Peter was my PhD advisor for the last four years and the best mentor that I could have asked for. He helped me fulfill my childhood dream of studying lie-detection, and I don’t have the words to express how grateful I am for that. When I think of all the plans we made together – the hopes and ambitions for the future – it is hard not to feel robbed. Peter always lived like his best days were ahead of him, and I will certainly be grieving his loss for a long time. I do, however, find comfort in reflecting on the past and the many wonderful memories that I have of him. Peter and I accomplished a lot in these past four years, and I will always look back on our time together with pride. – With love, -Joseph Olson (PhD Candidate, BBC)
I was a student of Professor Rosenfeld’s and was later invited to work in his lab. Professor Rosenfeld was an amazing professor and an incredibly funny person. His passion for his work was evident in all that he taught us, and that passion was inspiring and contagious. He was very kind to me and, although I didn’t know him for very long, I really appreciated getting to learn from him.-Lindsey Adade-Yebesi (NU Student)
Many years ago I read one of Peter's articles about P300 and the detection of concealed information. I found it so interesting and inspiring, that I read more and more and in a short time I started my own research in this field. Peter always answered all my questions and shared his "know-how". I was always amazed by his very quick replies - now I know that he was extremely dedicated to his work and science and that he willingly shared his knowledge with everyone. A few years ago I met him personally and visited his lab. This was only a short, one-week stay in Chicago, but during that time he provided me with lots of opportunities to consult with him and to watch his and his lab members’ work. During that stay, I found out that he was not only a great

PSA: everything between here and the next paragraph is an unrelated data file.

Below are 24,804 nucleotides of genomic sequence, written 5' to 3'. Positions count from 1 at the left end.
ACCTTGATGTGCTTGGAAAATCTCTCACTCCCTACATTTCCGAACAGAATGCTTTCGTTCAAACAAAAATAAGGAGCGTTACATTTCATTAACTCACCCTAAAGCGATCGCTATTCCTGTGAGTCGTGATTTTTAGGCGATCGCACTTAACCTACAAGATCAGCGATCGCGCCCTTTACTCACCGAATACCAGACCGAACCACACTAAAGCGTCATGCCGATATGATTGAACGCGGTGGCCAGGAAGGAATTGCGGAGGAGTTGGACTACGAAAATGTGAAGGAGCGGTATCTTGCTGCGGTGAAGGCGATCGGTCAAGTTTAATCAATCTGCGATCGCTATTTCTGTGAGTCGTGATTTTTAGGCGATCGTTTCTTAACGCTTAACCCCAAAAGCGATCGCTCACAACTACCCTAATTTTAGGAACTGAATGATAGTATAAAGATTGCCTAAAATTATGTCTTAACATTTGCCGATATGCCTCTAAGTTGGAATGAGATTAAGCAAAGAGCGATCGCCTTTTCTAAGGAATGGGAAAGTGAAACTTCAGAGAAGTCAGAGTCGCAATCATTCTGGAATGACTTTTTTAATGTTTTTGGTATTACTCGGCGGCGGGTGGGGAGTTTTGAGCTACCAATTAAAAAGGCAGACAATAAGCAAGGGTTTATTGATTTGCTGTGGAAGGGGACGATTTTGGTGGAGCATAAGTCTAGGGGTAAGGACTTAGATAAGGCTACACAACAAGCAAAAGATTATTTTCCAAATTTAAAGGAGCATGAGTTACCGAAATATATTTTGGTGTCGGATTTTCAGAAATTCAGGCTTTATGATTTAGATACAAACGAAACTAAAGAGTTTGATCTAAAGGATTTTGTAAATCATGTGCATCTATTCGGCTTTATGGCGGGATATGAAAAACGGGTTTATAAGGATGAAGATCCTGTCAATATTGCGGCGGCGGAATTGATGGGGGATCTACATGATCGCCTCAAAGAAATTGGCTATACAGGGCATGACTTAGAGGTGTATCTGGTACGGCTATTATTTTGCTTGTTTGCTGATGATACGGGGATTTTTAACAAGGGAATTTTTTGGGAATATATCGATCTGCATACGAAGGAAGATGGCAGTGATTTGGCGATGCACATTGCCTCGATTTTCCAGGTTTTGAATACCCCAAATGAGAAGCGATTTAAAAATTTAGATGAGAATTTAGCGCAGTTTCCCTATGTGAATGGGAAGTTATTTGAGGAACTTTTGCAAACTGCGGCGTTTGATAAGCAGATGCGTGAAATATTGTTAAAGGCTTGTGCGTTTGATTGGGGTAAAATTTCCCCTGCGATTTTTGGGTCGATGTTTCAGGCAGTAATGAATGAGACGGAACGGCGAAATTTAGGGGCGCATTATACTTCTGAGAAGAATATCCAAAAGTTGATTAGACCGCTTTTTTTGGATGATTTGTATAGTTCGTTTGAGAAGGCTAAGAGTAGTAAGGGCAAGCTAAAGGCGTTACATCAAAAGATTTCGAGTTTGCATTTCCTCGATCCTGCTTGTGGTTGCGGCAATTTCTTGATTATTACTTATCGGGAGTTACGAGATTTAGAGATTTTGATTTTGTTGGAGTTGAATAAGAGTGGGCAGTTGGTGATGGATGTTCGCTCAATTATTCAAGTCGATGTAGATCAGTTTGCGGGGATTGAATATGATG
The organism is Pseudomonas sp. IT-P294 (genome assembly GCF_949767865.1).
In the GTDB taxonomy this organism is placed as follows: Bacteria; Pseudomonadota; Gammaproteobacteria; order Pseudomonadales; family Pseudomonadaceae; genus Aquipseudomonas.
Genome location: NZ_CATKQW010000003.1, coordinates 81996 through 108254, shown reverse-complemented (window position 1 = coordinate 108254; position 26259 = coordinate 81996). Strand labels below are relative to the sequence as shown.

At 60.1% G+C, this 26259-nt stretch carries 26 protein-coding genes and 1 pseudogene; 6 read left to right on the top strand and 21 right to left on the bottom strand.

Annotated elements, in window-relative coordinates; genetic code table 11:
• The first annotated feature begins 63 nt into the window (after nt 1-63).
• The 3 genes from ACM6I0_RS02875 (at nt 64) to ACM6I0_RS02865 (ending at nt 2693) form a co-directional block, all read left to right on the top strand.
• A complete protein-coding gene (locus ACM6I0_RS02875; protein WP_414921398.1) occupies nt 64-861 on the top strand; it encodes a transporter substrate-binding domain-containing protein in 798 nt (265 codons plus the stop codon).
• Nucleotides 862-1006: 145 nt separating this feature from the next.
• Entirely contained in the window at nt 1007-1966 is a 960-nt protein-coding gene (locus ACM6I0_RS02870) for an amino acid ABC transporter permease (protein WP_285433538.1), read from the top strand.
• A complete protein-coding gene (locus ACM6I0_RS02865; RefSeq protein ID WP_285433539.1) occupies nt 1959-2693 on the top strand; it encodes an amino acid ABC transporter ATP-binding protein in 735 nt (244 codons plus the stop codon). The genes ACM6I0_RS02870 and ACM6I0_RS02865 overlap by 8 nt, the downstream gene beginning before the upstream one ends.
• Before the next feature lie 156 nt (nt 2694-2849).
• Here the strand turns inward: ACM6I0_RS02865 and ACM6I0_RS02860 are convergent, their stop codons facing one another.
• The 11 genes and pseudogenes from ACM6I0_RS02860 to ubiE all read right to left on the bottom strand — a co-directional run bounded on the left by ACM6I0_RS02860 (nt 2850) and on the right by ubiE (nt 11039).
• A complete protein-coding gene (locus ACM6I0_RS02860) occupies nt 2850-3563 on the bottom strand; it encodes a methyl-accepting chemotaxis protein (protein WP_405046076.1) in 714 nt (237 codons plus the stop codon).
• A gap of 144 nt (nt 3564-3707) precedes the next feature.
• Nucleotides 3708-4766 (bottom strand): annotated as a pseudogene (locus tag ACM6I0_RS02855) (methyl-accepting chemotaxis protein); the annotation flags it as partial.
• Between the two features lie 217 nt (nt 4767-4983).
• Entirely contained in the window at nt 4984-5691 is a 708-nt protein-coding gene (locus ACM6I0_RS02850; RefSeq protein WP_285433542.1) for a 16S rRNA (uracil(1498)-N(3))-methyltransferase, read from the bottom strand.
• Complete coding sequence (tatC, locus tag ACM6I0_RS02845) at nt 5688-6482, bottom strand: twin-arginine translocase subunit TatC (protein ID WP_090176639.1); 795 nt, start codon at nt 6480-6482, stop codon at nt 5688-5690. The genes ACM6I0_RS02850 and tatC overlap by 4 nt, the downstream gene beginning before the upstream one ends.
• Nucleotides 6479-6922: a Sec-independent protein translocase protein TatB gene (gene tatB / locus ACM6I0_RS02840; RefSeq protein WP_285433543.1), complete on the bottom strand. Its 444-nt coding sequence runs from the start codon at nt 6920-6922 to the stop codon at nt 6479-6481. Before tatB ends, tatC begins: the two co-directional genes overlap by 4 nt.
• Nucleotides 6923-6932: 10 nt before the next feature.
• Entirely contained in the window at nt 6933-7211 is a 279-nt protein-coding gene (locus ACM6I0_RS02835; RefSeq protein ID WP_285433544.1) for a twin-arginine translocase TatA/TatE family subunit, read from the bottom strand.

scientist but also a kind and charming person, an opera fan who could start singing at any moment, and a beloved Carmen’s husband. I returned to Poland but luckily we managed to keep in touch to the very last
moments. I had the opportunity to attend his lab meetings via Zoom, and this two hours a week was an inspiring but also a joyful time with many anecdotes by Peter Rosenfeld.-Yours faithfully-Jerzy Wojciechowski (Faculty of Psychology, University of Warsaw, Poland)